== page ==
I could not take the strain. About noon I let my boss know that my best friend R. was in there and I wasn’t going to be any good to anyone, and I left. As I left, I could see the black clouds of smoke and cried all the way home. Not an easy thing to do driving 60 MPH trying to use a cell phone. I drove to a friend’s house so I could pull myself together before I went to pick up my daughter at school (but I couldn’t get into the school CODE RED), and it was for the first time that I saw the complete horror of what had happened at all three sites. I just cried and cried because there was no other emotional way to get out the fear, the anguish at seeing people in New York walk the streets like zombies, the masses walking over the bridges with no shoes and dirty…I cried because I knew we had lost thousands no matter how many fire trucks and ambulances went in. I did this for about an hour, not really talking or doing much else than dialing my girlfriend’s cell phone. Then I tried her brother (NYC transit cop) and got no response either. I think if I could have gotten across the GW Bridge by walking, I would have tried, but my friend talked me out of it saying that I needed to be here for my daughter.

When she got off the school bus, she was much calmer, but very worried about our friend R…. I told her that I had been trying her all day and just didn’t know. We just held hands and cried.

Going home, I realized that I could not sit there and do nothing. I went out into the village I live in and looked to see where I could go and pray. We have about five churches in the walking distance, as well as a mosque. Unbelievably, only one church was open, I went in to the quiet and sat down and prayed. Prayed to whomever for those who were gone, those who were missing and those who were wounded. I especially prayed for my girlfriend R., who I still had not heard from. I think that by praying I actually got some peace and the pastor of the church was kind enough to pray with me. I walked out of the church feeling hopeful and better than I had most of the day.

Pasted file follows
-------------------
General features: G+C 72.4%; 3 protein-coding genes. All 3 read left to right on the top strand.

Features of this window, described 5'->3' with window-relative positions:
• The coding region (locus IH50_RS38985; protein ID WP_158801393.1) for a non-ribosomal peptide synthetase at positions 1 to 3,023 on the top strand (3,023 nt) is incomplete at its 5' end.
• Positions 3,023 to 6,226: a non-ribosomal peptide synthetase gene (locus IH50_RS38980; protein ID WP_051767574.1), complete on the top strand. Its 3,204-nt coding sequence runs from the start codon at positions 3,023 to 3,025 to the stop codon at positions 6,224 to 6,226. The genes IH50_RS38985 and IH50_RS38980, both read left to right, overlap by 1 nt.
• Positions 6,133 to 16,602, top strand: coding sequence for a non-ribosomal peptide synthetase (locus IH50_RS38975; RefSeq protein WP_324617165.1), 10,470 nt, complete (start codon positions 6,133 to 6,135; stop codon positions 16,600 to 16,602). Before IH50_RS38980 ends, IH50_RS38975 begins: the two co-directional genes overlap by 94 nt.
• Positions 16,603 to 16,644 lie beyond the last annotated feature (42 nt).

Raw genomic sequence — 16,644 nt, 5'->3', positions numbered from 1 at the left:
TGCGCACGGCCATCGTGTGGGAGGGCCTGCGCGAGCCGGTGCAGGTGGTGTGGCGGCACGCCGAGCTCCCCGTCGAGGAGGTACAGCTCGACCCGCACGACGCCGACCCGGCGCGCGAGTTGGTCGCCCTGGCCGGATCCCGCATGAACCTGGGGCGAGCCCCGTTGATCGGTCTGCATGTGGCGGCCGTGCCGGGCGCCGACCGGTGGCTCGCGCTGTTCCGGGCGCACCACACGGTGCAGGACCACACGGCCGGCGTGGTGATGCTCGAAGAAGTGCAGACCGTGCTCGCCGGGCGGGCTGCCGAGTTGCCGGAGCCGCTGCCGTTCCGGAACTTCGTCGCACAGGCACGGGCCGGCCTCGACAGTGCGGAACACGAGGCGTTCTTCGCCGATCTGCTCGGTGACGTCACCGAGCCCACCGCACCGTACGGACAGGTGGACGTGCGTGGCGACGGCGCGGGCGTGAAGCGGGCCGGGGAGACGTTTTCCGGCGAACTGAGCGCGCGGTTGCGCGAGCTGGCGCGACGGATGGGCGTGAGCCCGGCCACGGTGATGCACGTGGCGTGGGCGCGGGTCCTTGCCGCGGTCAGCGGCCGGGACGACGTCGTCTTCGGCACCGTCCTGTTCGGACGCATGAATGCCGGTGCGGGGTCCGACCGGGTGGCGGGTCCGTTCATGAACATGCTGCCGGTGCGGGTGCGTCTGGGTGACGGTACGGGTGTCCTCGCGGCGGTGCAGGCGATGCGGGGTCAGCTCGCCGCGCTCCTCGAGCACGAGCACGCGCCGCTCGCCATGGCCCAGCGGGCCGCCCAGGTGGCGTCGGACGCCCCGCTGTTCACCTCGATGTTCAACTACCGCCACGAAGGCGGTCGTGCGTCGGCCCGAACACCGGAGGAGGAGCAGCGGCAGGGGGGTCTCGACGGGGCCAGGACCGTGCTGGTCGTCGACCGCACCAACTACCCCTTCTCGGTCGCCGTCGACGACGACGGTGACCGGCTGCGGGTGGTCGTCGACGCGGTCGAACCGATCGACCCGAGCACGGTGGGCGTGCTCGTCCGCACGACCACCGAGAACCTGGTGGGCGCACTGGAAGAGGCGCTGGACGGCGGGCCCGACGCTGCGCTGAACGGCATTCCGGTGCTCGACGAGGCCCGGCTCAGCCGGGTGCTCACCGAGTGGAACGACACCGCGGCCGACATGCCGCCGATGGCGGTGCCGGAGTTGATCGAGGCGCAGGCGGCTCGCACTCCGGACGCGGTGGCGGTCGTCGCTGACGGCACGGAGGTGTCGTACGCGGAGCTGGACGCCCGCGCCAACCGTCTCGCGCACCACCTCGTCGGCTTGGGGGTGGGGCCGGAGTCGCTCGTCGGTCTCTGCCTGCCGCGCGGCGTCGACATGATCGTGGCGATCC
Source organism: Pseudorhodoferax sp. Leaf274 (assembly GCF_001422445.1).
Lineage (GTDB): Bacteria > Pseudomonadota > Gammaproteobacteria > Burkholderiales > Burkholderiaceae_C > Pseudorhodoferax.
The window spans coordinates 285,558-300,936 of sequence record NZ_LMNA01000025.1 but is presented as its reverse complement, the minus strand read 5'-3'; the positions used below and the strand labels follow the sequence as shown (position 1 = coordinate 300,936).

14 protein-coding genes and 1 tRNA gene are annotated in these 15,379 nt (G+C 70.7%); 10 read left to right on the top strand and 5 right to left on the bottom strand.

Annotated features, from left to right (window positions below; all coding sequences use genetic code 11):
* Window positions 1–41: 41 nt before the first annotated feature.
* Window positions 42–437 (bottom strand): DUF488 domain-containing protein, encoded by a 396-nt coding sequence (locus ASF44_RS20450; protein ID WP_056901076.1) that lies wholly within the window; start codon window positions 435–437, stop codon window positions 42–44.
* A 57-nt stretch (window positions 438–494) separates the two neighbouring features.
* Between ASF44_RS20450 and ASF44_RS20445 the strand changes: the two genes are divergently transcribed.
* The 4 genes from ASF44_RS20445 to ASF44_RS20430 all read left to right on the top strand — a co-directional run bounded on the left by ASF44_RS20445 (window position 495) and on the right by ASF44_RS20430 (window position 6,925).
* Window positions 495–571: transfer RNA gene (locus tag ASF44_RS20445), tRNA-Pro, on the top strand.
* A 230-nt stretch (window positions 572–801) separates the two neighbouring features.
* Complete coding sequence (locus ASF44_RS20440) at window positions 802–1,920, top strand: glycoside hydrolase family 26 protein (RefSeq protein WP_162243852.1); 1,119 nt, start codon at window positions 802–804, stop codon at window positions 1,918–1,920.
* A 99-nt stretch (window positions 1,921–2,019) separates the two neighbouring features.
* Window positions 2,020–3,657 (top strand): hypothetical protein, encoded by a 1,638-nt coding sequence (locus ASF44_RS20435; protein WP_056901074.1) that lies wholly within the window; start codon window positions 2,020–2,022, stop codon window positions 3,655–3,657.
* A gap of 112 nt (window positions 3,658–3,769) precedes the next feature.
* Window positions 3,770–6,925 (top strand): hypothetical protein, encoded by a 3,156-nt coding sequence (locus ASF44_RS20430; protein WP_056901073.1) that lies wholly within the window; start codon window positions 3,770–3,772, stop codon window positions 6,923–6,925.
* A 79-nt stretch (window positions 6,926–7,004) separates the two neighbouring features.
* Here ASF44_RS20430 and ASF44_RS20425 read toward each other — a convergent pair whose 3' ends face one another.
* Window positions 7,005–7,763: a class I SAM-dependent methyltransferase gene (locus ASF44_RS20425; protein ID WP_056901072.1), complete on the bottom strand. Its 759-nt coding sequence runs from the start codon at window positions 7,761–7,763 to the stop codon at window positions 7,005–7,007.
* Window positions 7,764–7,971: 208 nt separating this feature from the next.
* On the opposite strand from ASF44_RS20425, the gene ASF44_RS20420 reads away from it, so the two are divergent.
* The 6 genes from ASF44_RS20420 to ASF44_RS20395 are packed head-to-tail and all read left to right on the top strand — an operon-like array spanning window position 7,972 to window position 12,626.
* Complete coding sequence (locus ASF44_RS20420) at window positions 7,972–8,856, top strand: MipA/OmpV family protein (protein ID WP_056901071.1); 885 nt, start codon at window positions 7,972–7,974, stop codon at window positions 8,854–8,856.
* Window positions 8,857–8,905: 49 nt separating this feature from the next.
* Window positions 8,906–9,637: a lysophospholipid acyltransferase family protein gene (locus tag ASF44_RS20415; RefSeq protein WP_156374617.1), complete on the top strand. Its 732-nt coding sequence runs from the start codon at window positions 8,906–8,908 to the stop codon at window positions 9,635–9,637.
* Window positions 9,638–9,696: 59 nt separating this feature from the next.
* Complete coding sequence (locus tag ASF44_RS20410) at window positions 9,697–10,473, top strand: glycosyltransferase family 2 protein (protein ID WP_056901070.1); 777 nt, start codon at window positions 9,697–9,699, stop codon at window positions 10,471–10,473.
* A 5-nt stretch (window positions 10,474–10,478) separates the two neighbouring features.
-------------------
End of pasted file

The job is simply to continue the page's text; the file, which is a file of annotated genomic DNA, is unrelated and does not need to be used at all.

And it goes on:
I got home and went to sleep because I just couldn’t do anything else. I remember hearing the phone ring, and I didn’t answer it. When I woke up, my daughter said “That was R. She said to tell you she was safe and she’s fine.” I could have kissed the sky with my relief. She did call me back, saying she got out, she was safe and that she was very tired and that she would talk to me later.

To this day we have not touched on the subject except to talk about her co-workers who didn’t make it, and how fortunate and grateful she is that she did. She lost her purse and her cell phone, but to her it’s nothing. The shoes she wore that day are on a pedestal in her living room. I asked her about that and she said, “Just to remind me when I feel bad that I’m blessed by God to be here.”

She’s right.